Folate, also known as vitamin B9, is a water-soluble vitamin that occurs naturally in food. Folic acid is the synthetic form of B9 included in vitamin supplements and added to foods. Vitamin B9 is essential for the production of new cells, and is especially important before and during pregnancy to prevent birth defects. Folate also maintains cells and prevents harmful cell changes.
The U.S. Food and Drug Administration (FDA) requires the addition of folic acid to many grain products. Food labels that list either folic acid or folate both provide vitamin B9.
Most ready-to-eat breakfast cereals, as well as cereals to be cooked, such as oatmeal, are fortified with folic acid. The added vitamin B9 in cereals may account for 25 to 100 percent of the recommended daily allowance, which is 400 mcg. Kellogg's All-Bran and All-Bran Buds supply the highest amount, at over 970 mcg per 200-calorie serving.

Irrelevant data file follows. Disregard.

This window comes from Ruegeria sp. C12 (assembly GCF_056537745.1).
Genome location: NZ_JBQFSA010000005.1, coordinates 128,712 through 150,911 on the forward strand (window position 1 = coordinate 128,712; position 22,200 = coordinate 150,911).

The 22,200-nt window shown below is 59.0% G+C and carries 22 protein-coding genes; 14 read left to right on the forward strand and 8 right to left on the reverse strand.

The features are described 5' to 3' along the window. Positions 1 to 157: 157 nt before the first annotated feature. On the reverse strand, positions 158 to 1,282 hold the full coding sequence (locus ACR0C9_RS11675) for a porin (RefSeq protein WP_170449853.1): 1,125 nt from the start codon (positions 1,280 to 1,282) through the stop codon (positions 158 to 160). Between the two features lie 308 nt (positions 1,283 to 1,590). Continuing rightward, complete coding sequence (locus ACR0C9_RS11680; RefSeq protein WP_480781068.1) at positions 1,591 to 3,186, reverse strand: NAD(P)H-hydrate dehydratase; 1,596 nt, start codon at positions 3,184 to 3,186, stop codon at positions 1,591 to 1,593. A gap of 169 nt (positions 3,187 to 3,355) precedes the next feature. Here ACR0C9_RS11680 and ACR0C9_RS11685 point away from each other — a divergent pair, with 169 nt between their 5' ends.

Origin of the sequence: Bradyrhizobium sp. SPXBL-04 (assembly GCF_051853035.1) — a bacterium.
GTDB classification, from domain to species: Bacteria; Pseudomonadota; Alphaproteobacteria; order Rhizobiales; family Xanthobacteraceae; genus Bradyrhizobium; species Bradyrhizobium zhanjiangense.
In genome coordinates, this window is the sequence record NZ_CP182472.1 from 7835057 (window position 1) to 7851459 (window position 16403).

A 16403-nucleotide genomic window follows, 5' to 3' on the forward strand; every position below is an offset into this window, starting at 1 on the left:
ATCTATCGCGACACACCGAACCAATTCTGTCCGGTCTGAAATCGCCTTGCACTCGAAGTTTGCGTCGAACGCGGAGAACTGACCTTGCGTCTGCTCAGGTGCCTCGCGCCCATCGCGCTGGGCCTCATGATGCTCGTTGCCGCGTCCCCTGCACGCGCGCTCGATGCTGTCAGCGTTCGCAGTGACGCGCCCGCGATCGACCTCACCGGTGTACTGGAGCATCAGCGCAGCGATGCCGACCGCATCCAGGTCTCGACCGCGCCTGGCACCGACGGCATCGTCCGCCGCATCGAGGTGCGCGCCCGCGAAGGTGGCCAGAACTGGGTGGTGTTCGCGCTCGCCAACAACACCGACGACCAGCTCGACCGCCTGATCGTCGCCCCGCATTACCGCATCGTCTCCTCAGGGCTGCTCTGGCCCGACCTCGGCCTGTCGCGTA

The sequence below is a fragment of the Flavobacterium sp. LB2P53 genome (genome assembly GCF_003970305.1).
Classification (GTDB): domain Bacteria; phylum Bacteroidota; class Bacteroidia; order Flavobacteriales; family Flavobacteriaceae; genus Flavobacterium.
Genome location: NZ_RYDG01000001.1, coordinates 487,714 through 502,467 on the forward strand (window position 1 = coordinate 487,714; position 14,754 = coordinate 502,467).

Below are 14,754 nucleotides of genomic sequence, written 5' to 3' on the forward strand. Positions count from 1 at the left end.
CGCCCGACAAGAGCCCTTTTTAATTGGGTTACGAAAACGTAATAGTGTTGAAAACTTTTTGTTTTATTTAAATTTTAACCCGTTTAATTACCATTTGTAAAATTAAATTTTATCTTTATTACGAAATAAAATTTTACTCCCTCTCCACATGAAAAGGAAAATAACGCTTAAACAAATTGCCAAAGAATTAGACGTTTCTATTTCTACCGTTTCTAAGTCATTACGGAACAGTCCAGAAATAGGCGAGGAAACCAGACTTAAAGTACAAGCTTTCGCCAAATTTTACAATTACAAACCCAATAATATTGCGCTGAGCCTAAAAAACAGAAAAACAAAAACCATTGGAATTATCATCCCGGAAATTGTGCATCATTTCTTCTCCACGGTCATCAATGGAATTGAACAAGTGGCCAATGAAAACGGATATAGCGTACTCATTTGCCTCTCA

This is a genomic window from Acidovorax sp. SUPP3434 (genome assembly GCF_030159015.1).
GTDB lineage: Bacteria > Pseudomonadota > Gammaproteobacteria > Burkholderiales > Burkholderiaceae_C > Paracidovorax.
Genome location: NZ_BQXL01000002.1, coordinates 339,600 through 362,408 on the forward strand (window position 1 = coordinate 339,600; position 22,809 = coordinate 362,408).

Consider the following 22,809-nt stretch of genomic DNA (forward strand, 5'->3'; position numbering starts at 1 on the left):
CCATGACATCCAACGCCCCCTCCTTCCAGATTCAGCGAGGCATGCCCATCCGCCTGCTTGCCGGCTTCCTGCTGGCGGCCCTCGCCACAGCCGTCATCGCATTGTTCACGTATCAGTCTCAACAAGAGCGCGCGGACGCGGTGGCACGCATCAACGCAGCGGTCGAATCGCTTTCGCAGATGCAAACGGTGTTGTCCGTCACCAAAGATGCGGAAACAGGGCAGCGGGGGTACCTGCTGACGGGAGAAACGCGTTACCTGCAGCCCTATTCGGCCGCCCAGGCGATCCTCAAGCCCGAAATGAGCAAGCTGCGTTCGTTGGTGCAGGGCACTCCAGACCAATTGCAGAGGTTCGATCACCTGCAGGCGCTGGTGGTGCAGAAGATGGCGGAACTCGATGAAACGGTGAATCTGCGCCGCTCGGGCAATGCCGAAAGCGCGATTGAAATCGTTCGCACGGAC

Other Grain Products
Other grain products commonly fortified with folic acid are breakfast bars, snack bars, breads, tortillas, rice, pasta, noodles, cornmeal and flour. Many provide 70 to 150 mcg per 200-calorie serving.
Liver is an excellent source of folate—3 oz. of chicken liver provides about 660 mcg, while 3 oz. of beef liver provides 185 mcg of folate.
Folate also occurs naturally in high amounts in broccoli, spinach and asparagus. A 1 c. serving of chopped broccoli provides 100 mcg, 1/2 c. of frozen spinach includes 90 mcg, and four spears of asparagus offer 85 mcg.
Dried beans and peas are natural sources of folate, and canned beans and soups with beans are a convenient way to obtain folate or folic acid. A 1/2 c. serving of lentils, for instance, provides 180 mcg, 1/2 c. of black beans provides 128, and 1/2 c. of Great Northern beans provides 90 mcg.